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The “Conservative” Label is a Misnomer

by Jeffrey P. Kimball, historynewsnetwork.org, 2/18/18 http://historynewsnetwork.org/article/168094

EXCERPT – Conservative: holding to traditional attitudes and values and cautious about change or innovation, typically in relation to politics and religion…. the origins of contemporary American conservatism can be traced to the 1920s, only to fade during the New Deal. Its subsequent resuscitation is probably best dated to 1950s and 1960s. Some key historical signposts then and after include the following: The founding of the National Review magazine in 1955, and the publication of Ayn Rand’s Atlas Shrugged in 1957. White Southern reaction to the Civil Rights revolution of the 1950s and 1960sThe revived political activism of conservative Evangelicals… opposition to legalized abortion. The Republican Party’s nomination of “Mr. Conservative,” Barry Goldwater, as its presidential standard-bearer in 1964…Richard Nixon’s “Southern strategy.” The creation and articulation of the Vietnam War…legend…which blamed America’s miring and ultimate defeat in Vietnam on liberals, Democrats, the antiwar movement, and the press. The ascension of Ronald Reagan to the presidency in 1980. The launching of Rush Limbaugh’s national radio talk show in the 1988 and of Fox News TV Network in 1996. The ascension of Newt Gingrich to the US House of Representatives speakership (1995-1999). The emergence of the Tea Party in 2008. The Supreme Court’s decision in Citizens United v. Federal Election Commission in 2010. The forming of the so-called House Freedom Caucus in 2015, and the surfacing of Donald Trump’s 30-something percent “base” of supporters in 2016….These definitions are unhelpful and misleading. Self-proclaimed political and social conservatives are not necessarily inclined to support or maintain the “traditional” social order – that is, long-standing majority views, conditions, institutions, or legislation. …Nor do many self-proclaimed conservatives embrace the 242 year-old, traditional proposition in the Declaration of Independence that “all men are created equal” …as Americans later discovered through war, political activism, and moral evolution. Moreover, so-called conservative Constitutional “originalists,” such as the late Justice Antony Scalia, were and are ever ready to reinterpret the US Constitution to serve their prejudices or benefactors….Although many conservatives express opposition to “big government,” their anti-statist stances have varied widely, depending on the issue at hand. When it serves their interests, they do not hesitate to use the apparatus of the Federal government to achieve their ends – just as Senators and Representatives from Southern slave states did when enacting and enforcing the Federal Fugitive Slave Law of 1850.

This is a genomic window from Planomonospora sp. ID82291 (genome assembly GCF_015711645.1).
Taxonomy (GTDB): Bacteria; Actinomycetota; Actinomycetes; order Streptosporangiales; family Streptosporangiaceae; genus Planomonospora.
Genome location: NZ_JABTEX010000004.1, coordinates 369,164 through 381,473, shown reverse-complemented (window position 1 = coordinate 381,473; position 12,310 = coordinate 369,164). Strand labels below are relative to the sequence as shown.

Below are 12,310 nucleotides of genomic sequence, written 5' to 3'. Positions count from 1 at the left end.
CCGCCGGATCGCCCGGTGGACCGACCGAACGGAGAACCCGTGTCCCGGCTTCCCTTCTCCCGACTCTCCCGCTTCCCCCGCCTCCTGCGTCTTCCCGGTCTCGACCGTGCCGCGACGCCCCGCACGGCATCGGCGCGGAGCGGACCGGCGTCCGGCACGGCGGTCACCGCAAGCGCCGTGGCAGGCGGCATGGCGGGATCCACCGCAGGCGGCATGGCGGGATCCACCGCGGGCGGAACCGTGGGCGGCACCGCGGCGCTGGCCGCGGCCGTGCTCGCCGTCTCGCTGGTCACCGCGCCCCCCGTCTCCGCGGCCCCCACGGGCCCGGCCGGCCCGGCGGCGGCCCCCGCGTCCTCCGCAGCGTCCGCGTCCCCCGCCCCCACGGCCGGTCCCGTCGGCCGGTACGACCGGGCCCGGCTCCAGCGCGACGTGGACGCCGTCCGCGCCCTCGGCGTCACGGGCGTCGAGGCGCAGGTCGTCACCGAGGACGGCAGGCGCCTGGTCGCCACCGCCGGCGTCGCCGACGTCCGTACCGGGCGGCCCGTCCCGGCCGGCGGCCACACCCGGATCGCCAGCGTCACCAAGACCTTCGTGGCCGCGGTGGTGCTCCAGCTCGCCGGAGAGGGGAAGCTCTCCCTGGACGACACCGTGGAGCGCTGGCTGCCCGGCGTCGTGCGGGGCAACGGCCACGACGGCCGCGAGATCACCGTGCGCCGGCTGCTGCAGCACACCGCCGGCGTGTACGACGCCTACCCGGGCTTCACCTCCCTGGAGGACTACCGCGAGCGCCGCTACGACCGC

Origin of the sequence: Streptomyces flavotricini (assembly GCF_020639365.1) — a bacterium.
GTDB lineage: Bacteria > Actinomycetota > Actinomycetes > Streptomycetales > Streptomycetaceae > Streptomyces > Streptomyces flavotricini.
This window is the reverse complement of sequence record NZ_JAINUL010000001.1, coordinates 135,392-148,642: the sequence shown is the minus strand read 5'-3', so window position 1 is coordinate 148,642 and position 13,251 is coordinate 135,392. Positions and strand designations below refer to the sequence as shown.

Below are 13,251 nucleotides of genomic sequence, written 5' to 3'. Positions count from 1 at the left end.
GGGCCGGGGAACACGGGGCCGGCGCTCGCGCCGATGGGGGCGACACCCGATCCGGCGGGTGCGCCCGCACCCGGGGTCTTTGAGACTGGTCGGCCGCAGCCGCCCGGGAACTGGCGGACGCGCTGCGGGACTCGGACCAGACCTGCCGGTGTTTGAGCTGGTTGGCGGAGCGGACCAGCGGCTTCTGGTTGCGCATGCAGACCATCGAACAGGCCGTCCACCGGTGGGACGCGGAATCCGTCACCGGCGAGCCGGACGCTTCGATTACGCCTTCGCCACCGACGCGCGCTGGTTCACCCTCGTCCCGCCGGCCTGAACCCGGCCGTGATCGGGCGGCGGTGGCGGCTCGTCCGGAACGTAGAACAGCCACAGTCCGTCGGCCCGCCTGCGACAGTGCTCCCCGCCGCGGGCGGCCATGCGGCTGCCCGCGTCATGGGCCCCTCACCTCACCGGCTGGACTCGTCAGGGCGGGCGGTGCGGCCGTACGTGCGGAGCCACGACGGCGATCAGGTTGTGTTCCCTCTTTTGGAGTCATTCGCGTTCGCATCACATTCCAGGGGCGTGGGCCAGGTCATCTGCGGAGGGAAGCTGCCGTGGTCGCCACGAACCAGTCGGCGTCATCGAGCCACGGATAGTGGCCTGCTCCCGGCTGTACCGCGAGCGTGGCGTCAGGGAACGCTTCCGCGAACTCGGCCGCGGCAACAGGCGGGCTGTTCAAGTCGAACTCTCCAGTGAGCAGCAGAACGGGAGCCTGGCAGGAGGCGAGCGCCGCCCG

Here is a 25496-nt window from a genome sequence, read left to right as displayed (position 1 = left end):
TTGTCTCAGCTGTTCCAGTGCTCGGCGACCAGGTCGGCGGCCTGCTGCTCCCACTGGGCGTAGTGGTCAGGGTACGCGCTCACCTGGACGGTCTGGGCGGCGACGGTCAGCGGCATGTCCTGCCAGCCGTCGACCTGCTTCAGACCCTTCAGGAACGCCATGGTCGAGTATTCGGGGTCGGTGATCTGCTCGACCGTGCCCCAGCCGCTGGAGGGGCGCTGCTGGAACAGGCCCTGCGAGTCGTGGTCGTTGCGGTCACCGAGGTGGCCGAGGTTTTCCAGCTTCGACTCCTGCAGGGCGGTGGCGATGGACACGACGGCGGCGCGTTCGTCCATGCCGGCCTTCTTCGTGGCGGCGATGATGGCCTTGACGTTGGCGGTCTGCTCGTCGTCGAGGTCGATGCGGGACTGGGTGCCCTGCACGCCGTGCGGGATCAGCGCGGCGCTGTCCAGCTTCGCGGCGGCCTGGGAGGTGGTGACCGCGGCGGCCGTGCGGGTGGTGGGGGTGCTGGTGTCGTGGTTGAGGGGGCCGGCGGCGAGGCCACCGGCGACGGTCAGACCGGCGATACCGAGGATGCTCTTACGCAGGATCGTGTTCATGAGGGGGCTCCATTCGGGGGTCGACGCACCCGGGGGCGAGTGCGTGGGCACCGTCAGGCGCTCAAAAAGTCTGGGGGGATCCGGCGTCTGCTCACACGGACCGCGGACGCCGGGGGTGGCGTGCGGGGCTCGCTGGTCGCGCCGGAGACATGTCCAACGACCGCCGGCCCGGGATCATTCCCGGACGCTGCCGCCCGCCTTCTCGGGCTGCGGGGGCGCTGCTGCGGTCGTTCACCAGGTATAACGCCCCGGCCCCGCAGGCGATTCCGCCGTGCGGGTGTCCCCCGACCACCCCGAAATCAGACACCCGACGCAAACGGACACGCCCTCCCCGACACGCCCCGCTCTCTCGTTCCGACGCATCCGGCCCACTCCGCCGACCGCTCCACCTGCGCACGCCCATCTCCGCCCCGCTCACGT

Full text

The “Conservative” Label is a Misnomer by Jeffrey P. Kimball, historynewsnetwork.org, 2/18/18 http://historynewsnetwork.org/article/168094

Jeffrey P. Kimball, Miami University professor emeritus, has written articles and books on several topics, including ideology. His latest book, co-authored with William Burr, is Nixon’s Nuclear Specter: The Secret Alert of 1969, Madman Diplomacy, and the Vietnam War (2015).

Conservative: holding to traditional attitudes and values and cautious about change or innovation, typically in relation to politics and religion.

Modern Western conservatism came into being in response to the American and French Revolutions. Like liberalism, it has waxed and waned as a political movement during the decades since. According to some historians, the origins of contemporary American conservatism can be traced to the 1920s, only to fade during the New Deal. Its subsequent resuscitation is probably best dated to 1950s and 1960s.

Some key historical signposts then and after include the following: The founding of the National Review magazine in 1955, and the publication of Ayn Rand’s Atlas Shrugged in 1957. White Southern reaction to the Civil Rights revolution of the 1950s and 1960s, which ultimately led to majority-white affiliation with the Republican Party. The revived political activism of conservative Evangelicals during that same period, which would include – along with the Catholic Church – opposition to legalized abortion. The Republican Party’s nomination of “Mr. Conservative,” Barry Goldwater, as its presidential standard-bearer in 1964, followed four years later by Richard Nixon’s “Southern strategy.” The creation and articulation of the Vietnam War stab-in-the back legend by President Nixon and pro-war hawks, which blamed America’s miring and ultimate defeat in Vietnam on liberals, Democrats, the antiwar movement, and the press. The ascension of Ronald Reagan to the presidency in 1980. The launching of Rush Limbaugh’s national radio talk show in the 1988 and of Fox News TV Network in 1996. The ascension of Newt Gingrich to the US House of Representatives speakership (1995-1999). The emergence of the Tea Party in 2008. The Supreme Court’s decision in Citizens United v. Federal Election Commission in 2010. The forming of the so-called House Freedom Caucus in 2015, and the surfacing of Donald Trump’s 30-something percent “base” of supporters in 2016.

But what is political “conservatism”? And are self-styled conservatives really conservative? Merriam-Webster defines conservative” as “tending or disposed to maintain existing views, conditions, or institutions.” Similarly, the Oxford English Dictionary defines a conservative as “a person who conserves or preserves something; an adherent of traditional values, ideas, and institutions; an opponent of social and political change.” Wicktionary pithily defines the conservative as “a person who favors maintenance of the status quo.”